27. On her part, PW4 told the Trial Court that her findings showed that the Complainant had been defiled twice by the Appellant; on 13th August 2018 and 17th August 2018. She added that the Complainant took poison out of frustrations and was rushed to Kombewa County Hospital by the Appellant. She testified that she had the Complainant examined for age and was found to be fourteen (14) years old. She adduced in evidence the Complainant’s Age Assessment Report issued on 4th September 2018 and X-ray report in this regard.
28. During her Cross-examination, she stated that the clothes the Complainant had worn at the material time of the defilement had been washed.
29. The Appellant gave unsworn statement. In his defence, he denied ever having committed the offence. He did not call any witness in his defence. His evidence was that on 25th August 2018 while at work, he received a call from his niece informing him that the Complainant was unwell. He rushed to Kombewa Hospital where he enquired about her status and paid the bill. He stated that on his way home, he was arrested and taken to Kombewa Hospital where he was examined and thereafter charged on 27th (sic).
30. It is important to point out right at the outset that an accused person is under no obligation to adduce any evidence in his defence. He can elect to remain silent at the time of the defence hearing and leave the court to make its decision based on the evidence that has been adduced by the prosecution. On the other hand, the Prosecution has the legal burden to adduce evidence to prove its case beyond reasonable doubt. The high standard in criminal cases is imperative as the accused person is faced with the risk of having his or her liberty curtailed.
31. Having carefully scrutinised the evidence adduced during trial, this court was reluctant to find that the Complainant’s evidence as envisaged in Section 124 of the Evidence Act Cap 80 (Laws of Kenya) was sufficient to satisfy it that the Appellant defiled her as she had alleged. This was due to several inconsistencies it found in her evidence, as was correctly submitted by the Appellant herein. There were gaps and contradictions that needed to have been corroborated by additional oral and documentary evidence.
32. While being cross-examined, the Complainant testified that the Appellant defiled her on 26th July 2018. This was inconsistent with the details in the Charge Sheet which indicated that the offences occurred on diverse dates between 13th and 17th August 2018 and her evidence during her Examination-in-chief when she stated that the Appellant defiled her on 13th August 2018.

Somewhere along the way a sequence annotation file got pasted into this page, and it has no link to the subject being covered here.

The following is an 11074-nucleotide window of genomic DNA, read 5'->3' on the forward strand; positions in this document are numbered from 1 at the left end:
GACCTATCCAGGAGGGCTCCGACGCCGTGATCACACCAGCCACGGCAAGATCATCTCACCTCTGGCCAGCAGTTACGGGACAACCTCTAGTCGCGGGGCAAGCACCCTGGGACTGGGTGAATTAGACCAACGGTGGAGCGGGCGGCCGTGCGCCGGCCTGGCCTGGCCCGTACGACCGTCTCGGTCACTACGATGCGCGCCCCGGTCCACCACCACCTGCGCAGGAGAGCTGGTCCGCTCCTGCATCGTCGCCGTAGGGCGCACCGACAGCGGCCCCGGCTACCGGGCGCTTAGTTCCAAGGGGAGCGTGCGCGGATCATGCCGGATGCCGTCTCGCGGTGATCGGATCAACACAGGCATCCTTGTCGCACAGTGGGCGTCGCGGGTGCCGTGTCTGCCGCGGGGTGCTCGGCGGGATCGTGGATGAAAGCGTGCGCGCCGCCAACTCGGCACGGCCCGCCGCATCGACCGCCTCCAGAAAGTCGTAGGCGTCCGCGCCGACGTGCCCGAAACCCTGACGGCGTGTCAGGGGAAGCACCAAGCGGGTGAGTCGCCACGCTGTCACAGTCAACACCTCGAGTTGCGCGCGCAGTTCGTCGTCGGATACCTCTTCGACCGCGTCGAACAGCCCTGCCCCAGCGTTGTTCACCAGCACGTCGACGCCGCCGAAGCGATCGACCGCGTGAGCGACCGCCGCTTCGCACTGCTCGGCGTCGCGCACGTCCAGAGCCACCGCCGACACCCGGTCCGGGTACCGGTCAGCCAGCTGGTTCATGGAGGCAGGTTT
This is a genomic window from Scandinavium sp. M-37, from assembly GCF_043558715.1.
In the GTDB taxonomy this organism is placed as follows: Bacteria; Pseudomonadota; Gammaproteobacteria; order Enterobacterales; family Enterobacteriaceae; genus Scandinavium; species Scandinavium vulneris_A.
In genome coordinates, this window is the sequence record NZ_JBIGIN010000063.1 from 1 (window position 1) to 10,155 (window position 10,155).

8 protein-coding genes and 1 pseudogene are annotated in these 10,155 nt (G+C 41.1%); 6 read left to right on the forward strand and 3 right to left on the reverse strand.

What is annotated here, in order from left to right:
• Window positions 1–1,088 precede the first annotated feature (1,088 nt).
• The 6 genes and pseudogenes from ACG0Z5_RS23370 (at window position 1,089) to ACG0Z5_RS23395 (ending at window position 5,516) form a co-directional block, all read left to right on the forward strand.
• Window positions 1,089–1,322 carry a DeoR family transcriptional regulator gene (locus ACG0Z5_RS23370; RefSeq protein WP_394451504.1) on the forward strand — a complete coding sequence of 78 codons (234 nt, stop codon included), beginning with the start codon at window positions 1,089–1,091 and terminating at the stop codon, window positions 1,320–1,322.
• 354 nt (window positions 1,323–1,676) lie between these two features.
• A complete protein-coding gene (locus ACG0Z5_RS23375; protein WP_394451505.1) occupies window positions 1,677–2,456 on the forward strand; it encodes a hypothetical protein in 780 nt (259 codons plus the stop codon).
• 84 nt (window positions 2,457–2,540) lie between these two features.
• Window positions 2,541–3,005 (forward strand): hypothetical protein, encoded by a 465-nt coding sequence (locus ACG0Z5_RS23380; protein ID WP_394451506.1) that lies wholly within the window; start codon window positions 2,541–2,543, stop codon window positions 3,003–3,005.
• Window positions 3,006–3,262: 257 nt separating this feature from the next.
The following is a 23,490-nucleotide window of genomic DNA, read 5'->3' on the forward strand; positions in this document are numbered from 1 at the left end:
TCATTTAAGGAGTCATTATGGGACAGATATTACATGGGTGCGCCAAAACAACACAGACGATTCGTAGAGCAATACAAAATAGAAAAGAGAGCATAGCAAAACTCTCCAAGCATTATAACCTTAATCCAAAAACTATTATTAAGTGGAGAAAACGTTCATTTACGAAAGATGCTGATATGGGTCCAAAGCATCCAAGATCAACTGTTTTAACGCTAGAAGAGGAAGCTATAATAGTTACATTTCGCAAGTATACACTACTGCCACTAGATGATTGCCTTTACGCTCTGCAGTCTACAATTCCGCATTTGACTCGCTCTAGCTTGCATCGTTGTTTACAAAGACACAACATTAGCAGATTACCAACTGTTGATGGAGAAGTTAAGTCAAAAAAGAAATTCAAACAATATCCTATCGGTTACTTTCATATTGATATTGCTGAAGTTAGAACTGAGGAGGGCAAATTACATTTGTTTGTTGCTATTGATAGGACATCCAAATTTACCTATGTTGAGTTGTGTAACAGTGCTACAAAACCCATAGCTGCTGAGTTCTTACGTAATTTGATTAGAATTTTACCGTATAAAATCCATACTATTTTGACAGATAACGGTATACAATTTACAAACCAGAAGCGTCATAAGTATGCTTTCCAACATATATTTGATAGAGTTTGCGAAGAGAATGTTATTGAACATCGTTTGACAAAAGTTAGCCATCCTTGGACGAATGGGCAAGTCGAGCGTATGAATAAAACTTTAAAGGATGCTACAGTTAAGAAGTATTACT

33. The Learned Trial Magistrate conducted the voire dire examination and was satisfied that the Complainant was intelligent enough to adduce evidence. She was aged fourteen (14) years at the material time and having testified on 8th October 2018 which was two (2) months after the alleged incident, it was not unreasonable to expect that her evidence would have been cogent as her memory was still expected to have been fresh as at this time. Indeed, there was nothing that was adduced in evidence to suggest that she was a person whose intelligence was compromised.
34. Having said so, while it may be argued that there was possibility a child witness could confuse the dates of when defilement occurred due to trauma, a court must be completely certain that that offence did in fact occur. The Prosecutor was under a duty and obligation to re-examine her to clarify the inconsistency of the dates. Failure to seek such clarification was fatal and detrimental to the Prosecution’s case as it led to the Complainant’s evidence of when she was first defiled being inconsistent and contradictory.
35. Going further, this court was hesitant to attribute the attempt of suicide to defilement. From the Complainant’s evidence, she appeared to have had a troublesome relationship with her father. Right at the outset of her evidence, she told the Trial Court that in August she was schooling at [particulars withheld] School but that she went to [particulars withheld] School after the Appellant annoyed her.
36. By 13th August 2018 when the first defilement was alleged to have occurred, her relationship with the Appellant was still strained. She stated that she did not complete the chores he assigned her on that day and when he started assaulting her for not having completed the same, she told him that she had got tired. She testified that the Appellant cooked a meal and ate with her step siblings. It was her evidence that she took poison out of frustration and contended that she went to hospital because she took poison.
37. Her evidence of when exactly and why she took poison or when the Appellant allegedly defiled her the first time was not clear. The same was jumbled up making it difficult for this court to decipher the pattern of events. She stated that the Appellant defiled her after the meal, which she had said was at 3.00 pm. She then went on to say that he defiled her at night and she was able to recognise him from the solar light and that he was wearing a black trouser. It was not clear whether the lighting was in the room or outside the room. If the solar light was in the room, the colour of his trouser would have been obvious and need not have been an issue to prove recognition. It was for that reason that the court inferred that the solar light may have been outside the room.